As far as audio file types, Roku 3 supports MP3, AAC, Dolby Digital (MP4, MOV and MKV pass through only), and DTS (MKV pass through only). Fire TV supports AAC, AC-3, E-AC-3, HE-A, PCM, MP3.
Roku 3 houses a dual-core BCM11130 900 MHz Merlyn processor running at 900 MHz that’s five times faster than the processor in the Roku 2, but not as fast as Fire TV that houses a Qualcomm Krait 300 quad-core processor running at 1.7 GHz along with a Qualcomm Adreno 320 GPU for graphics.
Fire TV boasts 2GB RAM, while the Roku memory is the same as Apple TV with just 512MB.
Amazon’s Fire TV gives you 8GB flash storage. Roku 3 only has a small amount of storage (we’re guessing 256MB), but you can add more storage on the Roku 3 for channels and games with a MicroSD card (2GB should be efficient, but it will accept larger cards).
Fire TV has 5 ports including HDMI v1.4, Optical Audio, Ethernet, IR receiver, and Micro-USB 2.0. Roku 3 has all of those mentioned ports except for Optical Audio, but includes a MicroSD expansion slot for more storage.
As far as size, the Fire TV is both slimmer and lighter, measuring 4.5″ x 4.5″ x 0.7″ and weighing just 2.4 ounces. The Roku 3 is a bit chunkier at 3.5” x 3.5” x 1”, and weighs twice as much at 5 ounces. But some say the weight of the Roku 3 helps anchor the device when connected to an HDMI cable.
Both Fire TV and Roku 3 support dual-band Wi-Fi compatible with both legacy 2.4 GHz and faster 5 GHz bands, but Fire TV includes MIMO (Multiple Input, Multiple Output) which uses antennas both at the transmitter and receiver to improve communication.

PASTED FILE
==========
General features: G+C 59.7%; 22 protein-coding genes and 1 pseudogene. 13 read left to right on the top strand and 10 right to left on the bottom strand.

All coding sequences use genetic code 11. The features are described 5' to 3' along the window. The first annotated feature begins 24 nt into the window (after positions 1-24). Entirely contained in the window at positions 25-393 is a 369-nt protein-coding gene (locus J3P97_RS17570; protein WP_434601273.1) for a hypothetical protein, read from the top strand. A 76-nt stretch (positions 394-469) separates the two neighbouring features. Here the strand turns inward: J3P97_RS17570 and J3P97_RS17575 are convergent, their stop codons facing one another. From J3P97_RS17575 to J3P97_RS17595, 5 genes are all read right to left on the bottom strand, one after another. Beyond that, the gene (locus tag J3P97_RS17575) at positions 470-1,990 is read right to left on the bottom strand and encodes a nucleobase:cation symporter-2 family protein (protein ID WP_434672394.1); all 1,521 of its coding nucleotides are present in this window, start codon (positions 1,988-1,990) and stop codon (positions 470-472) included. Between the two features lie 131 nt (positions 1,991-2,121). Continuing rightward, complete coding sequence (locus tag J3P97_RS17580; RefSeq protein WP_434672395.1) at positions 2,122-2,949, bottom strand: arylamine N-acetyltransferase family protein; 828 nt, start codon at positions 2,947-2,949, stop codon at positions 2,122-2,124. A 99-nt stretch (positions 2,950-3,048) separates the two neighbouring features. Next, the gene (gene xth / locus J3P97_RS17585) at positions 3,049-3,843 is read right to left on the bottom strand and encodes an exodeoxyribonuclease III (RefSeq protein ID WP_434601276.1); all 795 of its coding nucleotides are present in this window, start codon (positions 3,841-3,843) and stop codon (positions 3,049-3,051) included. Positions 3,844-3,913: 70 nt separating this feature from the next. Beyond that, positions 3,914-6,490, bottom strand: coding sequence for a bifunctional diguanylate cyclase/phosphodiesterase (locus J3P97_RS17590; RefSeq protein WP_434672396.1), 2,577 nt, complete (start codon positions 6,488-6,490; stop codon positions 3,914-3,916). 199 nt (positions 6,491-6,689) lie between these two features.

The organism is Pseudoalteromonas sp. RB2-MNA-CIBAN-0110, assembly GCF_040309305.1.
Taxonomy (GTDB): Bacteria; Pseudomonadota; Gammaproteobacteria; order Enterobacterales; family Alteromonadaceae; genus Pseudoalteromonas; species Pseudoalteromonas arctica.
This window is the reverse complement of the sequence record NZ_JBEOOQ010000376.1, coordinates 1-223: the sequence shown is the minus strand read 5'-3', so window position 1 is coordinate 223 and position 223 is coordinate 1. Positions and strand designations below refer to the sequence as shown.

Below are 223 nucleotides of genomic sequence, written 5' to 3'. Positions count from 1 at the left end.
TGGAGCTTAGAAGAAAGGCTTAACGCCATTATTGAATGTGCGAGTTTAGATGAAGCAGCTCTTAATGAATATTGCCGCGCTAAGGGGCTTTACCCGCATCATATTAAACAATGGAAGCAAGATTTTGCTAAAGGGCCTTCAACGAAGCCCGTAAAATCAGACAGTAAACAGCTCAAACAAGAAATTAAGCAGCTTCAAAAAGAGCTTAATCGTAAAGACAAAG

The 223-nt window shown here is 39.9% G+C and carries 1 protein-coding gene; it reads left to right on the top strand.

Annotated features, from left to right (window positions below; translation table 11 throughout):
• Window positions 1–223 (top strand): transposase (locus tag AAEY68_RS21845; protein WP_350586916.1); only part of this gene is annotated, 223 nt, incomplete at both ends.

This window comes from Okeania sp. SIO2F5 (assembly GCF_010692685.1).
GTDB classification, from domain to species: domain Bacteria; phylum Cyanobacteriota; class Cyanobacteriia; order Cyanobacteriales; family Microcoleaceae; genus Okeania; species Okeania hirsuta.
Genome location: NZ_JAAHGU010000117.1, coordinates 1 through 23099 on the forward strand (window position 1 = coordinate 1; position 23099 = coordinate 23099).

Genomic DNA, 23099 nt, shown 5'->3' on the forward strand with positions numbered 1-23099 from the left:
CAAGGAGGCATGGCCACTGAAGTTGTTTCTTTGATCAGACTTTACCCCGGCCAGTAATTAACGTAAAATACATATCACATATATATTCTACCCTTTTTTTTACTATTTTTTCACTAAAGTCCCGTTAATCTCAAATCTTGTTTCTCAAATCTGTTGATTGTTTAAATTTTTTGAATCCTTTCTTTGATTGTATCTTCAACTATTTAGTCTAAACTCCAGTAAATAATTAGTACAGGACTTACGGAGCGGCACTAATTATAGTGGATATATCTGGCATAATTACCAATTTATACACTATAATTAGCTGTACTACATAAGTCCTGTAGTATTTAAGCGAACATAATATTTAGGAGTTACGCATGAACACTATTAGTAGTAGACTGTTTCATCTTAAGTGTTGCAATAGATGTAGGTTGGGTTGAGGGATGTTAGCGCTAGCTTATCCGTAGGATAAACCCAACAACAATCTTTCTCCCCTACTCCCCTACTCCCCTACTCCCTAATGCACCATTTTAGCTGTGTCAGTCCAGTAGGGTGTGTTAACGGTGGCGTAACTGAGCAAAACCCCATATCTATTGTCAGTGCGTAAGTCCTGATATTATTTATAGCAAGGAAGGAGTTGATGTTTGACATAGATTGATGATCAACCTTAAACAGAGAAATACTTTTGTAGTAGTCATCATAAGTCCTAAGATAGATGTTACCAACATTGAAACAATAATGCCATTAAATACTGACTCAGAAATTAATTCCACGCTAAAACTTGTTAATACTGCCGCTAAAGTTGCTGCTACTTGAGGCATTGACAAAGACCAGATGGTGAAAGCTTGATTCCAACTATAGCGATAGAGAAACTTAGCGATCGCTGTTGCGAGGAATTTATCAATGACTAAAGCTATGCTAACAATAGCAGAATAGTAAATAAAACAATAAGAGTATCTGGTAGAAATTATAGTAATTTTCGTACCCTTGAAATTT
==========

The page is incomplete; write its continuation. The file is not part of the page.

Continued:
Roku boasts over 1,000 channels to choose from. While only a small percentage of those choices are channels you will actually watch, there are still many more than Fire TV currently has. Both players support the big channels like Netflix, Hulu Plus, WatchESPN, Showtime Anytime, and YouTube, but Roku has far more niche channels and local television channels. You may want to check out popular channels such as FOX NOW, Warner Instant Archive, EPIX, and TMZ.
Another big advantage Roku 3 has over Fire TV is support for HBO Go. Game of Thrones never looked so good streaming over the internet! But Amazon will eventually support the HBO Go channel, hopefully over the summer but at the very least by the end of the year.
Roku 3 will let you send music, videos and photos to your TV via the iOS and Android apps (although some upgrades may be involved), and cast directly to your TV from the Netflix and YouTube apps (Roku 3 and Streaming Stick only). Fire TV allows you “fling” what you’re watching on a Kindle Fire HDX tablet to your TV, and get content information via X-Ray powered by the website IMDb. And, Amazon has started supporting Miracast-enabled accessories and TVs that essentially turn your HDTV into a large monitor for your Kindle Fire (2nd Generation, Kindle Fire HD, or Kindle Fire HDX only).
Fire TV provides a 1-year Limited Warranty, while Roku 3 only offers a 90-day Limited Warranty.
This is a tough one to compare. Roku comes with a motion control remote for games and currently has 80 available titles listed on their website. The Roku 3 also includes Angry Birds Space for free. Amazon’s Game Controller (sold separately for $39.99) can be used with Fire TV to effectively double the amount of games you can play including Minecraft – Pocket Edition, Asphalt 8, and NBA 2K14. Fire TV had over 100 games upon launch, and more are expected to release given Amazon’s open development platform.
Fire TV is brand new, so Roku 3 still has an advantage in terms of content available and mobile device compatibility. But don’t expect Amazon to waste any time expanding Fire TV’s content and capabilities. If you like the idea of supporting a smaller company like Roku, go with the Roku 3. If you want a more powerful device that you can use as a light gaming console, go with the Fire TV.